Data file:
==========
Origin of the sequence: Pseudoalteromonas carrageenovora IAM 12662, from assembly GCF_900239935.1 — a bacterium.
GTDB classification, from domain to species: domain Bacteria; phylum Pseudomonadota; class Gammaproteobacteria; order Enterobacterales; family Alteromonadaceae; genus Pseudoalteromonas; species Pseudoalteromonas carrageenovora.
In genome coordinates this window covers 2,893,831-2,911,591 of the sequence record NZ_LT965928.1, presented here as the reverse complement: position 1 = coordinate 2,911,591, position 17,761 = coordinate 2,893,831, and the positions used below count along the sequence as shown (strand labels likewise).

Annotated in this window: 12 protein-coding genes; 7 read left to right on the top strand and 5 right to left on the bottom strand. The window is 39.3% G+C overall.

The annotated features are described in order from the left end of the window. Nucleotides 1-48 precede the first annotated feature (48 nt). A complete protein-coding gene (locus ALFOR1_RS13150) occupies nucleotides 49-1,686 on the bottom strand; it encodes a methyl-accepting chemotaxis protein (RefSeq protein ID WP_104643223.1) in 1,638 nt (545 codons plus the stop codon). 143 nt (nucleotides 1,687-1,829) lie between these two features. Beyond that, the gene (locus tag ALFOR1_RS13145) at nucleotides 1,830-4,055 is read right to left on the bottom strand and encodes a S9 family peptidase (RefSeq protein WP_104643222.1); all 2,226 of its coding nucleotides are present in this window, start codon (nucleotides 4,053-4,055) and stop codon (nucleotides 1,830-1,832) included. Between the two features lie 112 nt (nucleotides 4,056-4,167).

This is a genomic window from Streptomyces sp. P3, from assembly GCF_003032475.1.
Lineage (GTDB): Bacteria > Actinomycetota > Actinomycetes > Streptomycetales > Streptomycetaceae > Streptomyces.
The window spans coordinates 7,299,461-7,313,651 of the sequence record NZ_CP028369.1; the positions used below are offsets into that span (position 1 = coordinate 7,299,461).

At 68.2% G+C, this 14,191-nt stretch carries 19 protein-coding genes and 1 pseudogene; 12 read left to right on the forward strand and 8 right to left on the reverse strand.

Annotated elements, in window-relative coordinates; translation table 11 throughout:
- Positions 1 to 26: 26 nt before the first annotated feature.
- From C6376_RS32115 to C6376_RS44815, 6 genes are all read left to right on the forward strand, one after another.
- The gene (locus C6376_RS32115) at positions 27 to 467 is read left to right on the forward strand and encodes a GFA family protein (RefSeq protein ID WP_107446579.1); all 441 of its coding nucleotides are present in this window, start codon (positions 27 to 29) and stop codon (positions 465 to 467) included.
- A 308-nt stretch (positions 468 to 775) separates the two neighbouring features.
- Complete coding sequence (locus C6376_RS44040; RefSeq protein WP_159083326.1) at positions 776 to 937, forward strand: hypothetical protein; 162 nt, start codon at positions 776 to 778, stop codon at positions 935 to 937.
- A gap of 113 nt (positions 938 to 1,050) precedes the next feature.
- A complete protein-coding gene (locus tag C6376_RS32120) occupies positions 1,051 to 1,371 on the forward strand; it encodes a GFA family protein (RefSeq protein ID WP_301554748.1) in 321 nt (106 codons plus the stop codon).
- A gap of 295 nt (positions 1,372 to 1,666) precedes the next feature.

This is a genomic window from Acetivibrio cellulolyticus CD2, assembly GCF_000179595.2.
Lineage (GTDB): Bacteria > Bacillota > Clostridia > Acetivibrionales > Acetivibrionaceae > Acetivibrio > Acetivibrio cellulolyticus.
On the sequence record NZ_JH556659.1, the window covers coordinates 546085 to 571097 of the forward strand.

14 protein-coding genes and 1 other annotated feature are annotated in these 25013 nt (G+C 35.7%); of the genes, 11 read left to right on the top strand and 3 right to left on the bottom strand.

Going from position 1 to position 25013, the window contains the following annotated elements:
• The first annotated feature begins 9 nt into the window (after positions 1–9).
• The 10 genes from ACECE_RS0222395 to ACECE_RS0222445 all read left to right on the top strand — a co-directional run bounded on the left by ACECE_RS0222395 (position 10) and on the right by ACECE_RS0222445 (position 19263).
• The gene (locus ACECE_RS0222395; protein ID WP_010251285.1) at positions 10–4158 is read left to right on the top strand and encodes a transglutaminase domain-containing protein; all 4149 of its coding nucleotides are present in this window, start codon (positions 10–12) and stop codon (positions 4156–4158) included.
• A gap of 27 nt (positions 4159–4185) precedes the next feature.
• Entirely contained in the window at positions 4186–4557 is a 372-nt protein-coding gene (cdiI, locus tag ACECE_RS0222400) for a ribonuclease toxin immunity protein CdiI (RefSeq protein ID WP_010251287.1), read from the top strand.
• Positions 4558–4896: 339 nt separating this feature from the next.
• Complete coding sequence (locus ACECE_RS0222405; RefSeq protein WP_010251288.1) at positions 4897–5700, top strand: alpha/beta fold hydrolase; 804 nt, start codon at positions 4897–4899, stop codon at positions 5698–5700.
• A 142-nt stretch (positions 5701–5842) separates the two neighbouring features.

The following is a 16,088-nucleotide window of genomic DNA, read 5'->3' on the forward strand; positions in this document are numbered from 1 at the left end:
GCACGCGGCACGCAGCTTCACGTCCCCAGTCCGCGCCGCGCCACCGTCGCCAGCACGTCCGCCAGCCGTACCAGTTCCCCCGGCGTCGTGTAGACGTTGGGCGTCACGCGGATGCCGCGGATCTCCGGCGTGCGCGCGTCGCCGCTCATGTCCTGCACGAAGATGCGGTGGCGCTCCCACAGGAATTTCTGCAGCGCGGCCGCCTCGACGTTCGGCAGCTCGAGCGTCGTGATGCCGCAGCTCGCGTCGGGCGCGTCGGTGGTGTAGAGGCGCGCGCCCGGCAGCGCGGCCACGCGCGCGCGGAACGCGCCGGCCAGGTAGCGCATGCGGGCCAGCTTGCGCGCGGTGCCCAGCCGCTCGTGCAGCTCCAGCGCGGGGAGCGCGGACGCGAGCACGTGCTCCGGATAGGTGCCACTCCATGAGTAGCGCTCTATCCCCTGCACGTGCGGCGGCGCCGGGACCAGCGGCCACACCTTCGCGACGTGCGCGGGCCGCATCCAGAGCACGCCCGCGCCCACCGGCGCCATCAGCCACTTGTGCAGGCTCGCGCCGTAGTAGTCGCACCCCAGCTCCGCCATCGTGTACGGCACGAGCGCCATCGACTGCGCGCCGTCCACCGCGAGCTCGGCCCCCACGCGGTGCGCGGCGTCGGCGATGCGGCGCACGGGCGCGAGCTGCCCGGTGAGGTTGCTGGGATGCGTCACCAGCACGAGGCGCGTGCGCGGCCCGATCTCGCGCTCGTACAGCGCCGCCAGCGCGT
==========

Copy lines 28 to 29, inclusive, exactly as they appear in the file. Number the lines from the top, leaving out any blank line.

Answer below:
• Entirely contained in the window at positions 4186–4557 is a 372-nt protein-coding gene (cdiI, locus tag ACECE_RS0222400) for a ribonuclease toxin immunity protein CdiI (RefSeq protein ID WP_010251287.1), read from the top strand.
• Positions 4558–4896: 339 nt separating this feature from the next.